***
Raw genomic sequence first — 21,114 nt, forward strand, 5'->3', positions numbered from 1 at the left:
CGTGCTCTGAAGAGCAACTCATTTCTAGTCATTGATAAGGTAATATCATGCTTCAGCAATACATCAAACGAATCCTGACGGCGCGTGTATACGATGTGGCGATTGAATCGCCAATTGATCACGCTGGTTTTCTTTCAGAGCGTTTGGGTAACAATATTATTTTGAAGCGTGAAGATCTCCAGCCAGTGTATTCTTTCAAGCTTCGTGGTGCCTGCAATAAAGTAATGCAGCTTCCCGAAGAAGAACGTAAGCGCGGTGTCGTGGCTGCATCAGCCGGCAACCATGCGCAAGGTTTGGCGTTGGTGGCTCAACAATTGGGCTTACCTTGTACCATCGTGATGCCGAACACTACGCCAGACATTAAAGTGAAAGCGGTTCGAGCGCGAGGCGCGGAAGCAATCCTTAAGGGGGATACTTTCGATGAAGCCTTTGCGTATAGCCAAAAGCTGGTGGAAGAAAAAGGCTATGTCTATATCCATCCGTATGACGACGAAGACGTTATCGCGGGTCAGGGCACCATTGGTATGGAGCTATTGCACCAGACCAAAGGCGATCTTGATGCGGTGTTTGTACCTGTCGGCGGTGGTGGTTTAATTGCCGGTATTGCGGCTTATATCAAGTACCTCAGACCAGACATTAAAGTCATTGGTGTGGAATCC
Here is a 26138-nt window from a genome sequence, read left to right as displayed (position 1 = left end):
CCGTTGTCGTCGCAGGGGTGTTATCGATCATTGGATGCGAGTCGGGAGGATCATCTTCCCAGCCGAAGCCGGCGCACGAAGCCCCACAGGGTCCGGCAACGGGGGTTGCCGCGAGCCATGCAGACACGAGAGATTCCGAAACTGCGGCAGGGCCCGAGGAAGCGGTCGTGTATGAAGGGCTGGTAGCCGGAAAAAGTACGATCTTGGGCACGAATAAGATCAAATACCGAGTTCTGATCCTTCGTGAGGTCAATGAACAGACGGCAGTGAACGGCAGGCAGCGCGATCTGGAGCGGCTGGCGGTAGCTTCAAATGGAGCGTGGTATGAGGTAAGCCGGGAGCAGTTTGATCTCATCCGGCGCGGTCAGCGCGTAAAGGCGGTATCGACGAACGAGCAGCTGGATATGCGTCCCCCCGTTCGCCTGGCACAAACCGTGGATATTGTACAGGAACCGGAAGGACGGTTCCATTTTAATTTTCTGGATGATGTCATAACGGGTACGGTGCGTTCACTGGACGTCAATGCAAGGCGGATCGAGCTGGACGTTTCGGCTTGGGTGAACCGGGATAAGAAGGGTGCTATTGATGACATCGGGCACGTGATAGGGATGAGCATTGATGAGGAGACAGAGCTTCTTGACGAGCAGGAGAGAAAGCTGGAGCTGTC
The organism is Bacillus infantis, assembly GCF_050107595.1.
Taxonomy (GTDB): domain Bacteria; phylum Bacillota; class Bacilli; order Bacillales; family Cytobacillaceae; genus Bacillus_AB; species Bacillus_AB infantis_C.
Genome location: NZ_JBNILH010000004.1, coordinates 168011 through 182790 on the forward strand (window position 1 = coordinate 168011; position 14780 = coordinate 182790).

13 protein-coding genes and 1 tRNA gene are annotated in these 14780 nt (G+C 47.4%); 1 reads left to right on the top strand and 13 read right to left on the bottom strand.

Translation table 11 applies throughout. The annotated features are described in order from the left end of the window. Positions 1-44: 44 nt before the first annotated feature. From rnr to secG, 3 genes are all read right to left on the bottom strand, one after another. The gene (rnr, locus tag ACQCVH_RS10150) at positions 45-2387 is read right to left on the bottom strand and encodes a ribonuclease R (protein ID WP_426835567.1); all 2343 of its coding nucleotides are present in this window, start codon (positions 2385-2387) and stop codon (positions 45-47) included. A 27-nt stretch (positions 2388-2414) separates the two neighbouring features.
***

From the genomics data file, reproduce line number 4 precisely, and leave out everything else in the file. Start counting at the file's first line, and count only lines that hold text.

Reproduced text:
CCGTTGTCGTCGCAGGGGTGTTATCGATCATTGGATGCGAGTCGGGAGGATCATCTTCCCAGCCGAAGCCGGCGCACGAAGCCCCACAGGGTCCGGCAACGGGGGTTGCCGCGAGCCATGCAGACACGAGAGATTCCGAAACTGCGGCAGGGCCCGAGGAAGCGGTCGTGTATGAAGGGCTGGTAGCCGGAAAAAGTACGATCTTGGGCACGAATAAGATCAAATACCGAGTTCTGATCCTTCGTGAGGTCAATGAACAGACGGCAGTGAACGGCAGGCAGCGCGATCTGGAGCGGCTGGCGGTAGCTTCAAATGGAGCGTGGTATGAGGTAAGCCGGGAGCAGTTTGATCTCATCCGGCGCGGTCAGCGCGTAAAGGCGGTATCGACGAACGAGCAGCTGGATATGCGTCCCCCCGTTCGCCTGGCACAAACCGTGGATATTGTACAGGAACCGGAAGGACGGTTCCATTTTAATTTTCTGGATGATGTCATAACGGGTACGGTGCGTTCACTGGACGTCAATGCAAGGCGGATCGAGCTGGACGTTTCGGCTTGGGTGAACCGGGATAAGAAGGGTGCTATTGATGACATCGGGCACGTGATAGGGATGAGCATTGATGAGGAGACAGAGCTTCTTGACGAGCAGGAGAGAAAGCTGGAGCTGTC